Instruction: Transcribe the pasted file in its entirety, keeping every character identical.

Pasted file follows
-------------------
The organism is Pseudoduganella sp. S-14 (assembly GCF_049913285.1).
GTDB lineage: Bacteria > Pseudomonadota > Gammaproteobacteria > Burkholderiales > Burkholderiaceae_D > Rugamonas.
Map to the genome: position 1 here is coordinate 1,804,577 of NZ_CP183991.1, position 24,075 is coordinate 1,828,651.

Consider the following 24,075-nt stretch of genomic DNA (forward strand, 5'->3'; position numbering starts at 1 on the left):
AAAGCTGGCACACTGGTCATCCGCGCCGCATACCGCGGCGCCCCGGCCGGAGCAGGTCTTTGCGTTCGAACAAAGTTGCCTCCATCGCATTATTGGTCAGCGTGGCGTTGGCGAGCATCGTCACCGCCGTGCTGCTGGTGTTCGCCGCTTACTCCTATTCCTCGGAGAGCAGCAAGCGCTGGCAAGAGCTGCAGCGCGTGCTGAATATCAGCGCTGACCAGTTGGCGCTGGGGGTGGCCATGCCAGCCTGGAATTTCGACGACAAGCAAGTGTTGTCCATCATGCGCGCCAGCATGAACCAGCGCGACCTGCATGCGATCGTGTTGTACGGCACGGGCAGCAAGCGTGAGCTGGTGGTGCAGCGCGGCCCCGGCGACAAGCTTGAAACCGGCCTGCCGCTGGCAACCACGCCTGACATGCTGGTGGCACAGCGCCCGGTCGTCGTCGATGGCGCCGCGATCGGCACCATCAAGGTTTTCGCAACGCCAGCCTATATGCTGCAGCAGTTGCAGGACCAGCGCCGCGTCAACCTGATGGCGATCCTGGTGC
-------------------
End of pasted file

The organism is Pseudoduganella sp. S-14 (assembly GCF_049913285.1).
GTDB lineage: Bacteria > Pseudomonadota > Gammaproteobacteria > Burkholderiales > Burkholderiaceae_D > Rugamonas.
Map to the genome: position 1 here is coordinate 1,804,577 of NZ_CP183991.1, position 24,075 is coordinate 1,828,651.

Consider the following 24,075-nt stretch of genomic DNA (forward strand, 5'->3'; position numbering starts at 1 on the left):
AAAGCTGGCACACTGGTCATCCGCGCCGCATACCGCGGCGCCCCGGCCGGAGCAGGTCTTTGCGTTCGAACAAAGTTGCCTCCATCGCATTATTGGTCAGCGTGGCGTTGGCGAGCATCGTCACCGCCGTGCTGCTGGTGTTCGCCGCTTACTCCTATTCCTCGGAGAGCAGCAAGCGCTGGCAAGAGCTGCAGCGCGTGCTGAATATCAGCGCTGACCAGTTGGCGCTGGGGGTGGCCATGCCAGCCTGGAATTTCGACGACAAGCAAGTGTTGTCCATCATGCGCGCCAGCATGAACCAGCGCGACCTGCATGCGATCGTGTTGTACGGCACGGGCAGCAAGCGTGAGCTGGTGGTGCAGCGCGGCCCCGGCGACAAGCTTGAAACCGGCCTGCCGCTGGCAACCACGCCTGACATGCTGGTGGCACAGCGCCCGGTCGTCGTCGATGGCGCCGCGATCGGCACCATCAAGGTTTTCGCAACGCCAGCCTATATGCTGCAGCAGTTGCAGGACCAGCGCCGCGTCAACCTGATGGCGATCCTGGTGC